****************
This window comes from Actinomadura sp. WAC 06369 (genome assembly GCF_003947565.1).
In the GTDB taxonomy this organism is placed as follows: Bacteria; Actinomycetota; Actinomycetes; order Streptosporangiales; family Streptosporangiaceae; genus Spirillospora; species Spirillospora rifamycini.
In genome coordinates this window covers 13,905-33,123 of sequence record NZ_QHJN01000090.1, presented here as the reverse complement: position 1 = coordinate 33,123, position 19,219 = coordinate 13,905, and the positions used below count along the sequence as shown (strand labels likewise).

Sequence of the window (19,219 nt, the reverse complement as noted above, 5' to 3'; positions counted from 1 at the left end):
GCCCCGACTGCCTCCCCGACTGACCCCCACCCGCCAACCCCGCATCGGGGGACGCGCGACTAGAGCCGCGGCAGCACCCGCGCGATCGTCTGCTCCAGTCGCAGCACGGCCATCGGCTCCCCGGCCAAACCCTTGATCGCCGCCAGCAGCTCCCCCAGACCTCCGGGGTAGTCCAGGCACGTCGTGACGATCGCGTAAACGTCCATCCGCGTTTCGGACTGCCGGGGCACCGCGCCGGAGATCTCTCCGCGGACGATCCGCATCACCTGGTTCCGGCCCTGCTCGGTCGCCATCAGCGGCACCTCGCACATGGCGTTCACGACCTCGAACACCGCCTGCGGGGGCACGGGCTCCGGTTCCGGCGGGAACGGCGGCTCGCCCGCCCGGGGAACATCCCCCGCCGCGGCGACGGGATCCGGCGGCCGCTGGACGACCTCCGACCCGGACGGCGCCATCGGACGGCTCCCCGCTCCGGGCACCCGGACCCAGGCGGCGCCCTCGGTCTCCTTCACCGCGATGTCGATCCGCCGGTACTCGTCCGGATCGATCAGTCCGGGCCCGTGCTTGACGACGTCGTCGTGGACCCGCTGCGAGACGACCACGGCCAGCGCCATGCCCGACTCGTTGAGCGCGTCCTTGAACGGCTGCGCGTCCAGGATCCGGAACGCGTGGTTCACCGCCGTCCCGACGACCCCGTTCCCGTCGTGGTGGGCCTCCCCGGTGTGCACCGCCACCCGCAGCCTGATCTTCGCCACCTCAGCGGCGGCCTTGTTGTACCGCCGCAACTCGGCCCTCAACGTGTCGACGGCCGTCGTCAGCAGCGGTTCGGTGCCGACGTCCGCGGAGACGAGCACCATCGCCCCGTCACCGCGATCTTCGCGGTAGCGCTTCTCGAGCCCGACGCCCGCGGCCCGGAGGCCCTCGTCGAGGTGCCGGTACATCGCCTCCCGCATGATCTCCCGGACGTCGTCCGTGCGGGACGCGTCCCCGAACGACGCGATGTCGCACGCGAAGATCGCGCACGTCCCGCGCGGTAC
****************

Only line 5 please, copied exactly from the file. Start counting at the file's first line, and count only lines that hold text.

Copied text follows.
GCCCCGACTGCCTCCCCGACTGACCCCCACCCGCCAACCCCGCATCGGGGGACGCGCGACTAGAGCCGCGGCAGCACCCGCGCGATCGTCTGCTCCAGTCGCAGCACGGCCATCGGCTCCCCGGCCAAACCCTTGATCGCCGCCAGCAGCTCCCCCAGACCTCCGGGGTAGTCCAGGCACGTCGTGACGATCGCGTAAACGTCCATCCGCGTTTCGGACTGCCGGGGCACCGCGCCGGAGATCTCTCCGCGGACGATCCGCATCACCTGGTTCCGGCCCTGCTCGGTCGCCATCAGCGGCACCTCGCACATGGCGTTCACGACCTCGAACACCGCCTGCGGGGGCACGGGCTCCGGTTCCGGCGGGAACGGCGGCTCGCCCGCCCGGGGAACATCCCCCGCCGCGGCGACGGGATCCGGCGGCCGCTGGACGACCTCCGACCCGGACGGCGCCATCGGACGGCTCCCCGCTCCGGGCACCCGGACCCAGGCGGCGCCCTCGGTCTCCTTCACCGCGATGTCGATCCGCCGGTACTCGTCCGGATCGATCAGTCCGGGCCCGTGCTTGACGACGTCGTCGTGGACCCGCTGCGAGACGACCACGGCCAGCGCCATGCCCGACTCGTTGAGCGCGTCCTTGAACGGCTGCGCGTCCAGGATCCGGAACGCGTGGTTCACCGCCGTCCCGACGACCCCGTTCCCGTCGTGGTGGGCCTCCCCGGTGTGCACCGCCACCCGCAGCCTGATCTTCGCCACCTCAGCGGCGGCCTTGTTGTACCGCCGCAACTCGGCCCTCAACGTGTCGACGGCCGTCGTCAGCAGCGGTTCGGTGCCGACGTCCGCGGAGACGAGCACCATCGCCCCGTCACCGCGATCTTCGCGGTAGCGCTTCTCGAGCCCGACGCCCGCGGCCCGGAGGCCCTCGTCGAGGTGCCGGTACATCGCCTCCCGCATGATCTCCCGGACGTCGTCCGTGCGGGACGCGTCCCCGAACGACGCGATGTCGCACGCGAAGATCGCGCACGTCCCGCGCGGTAC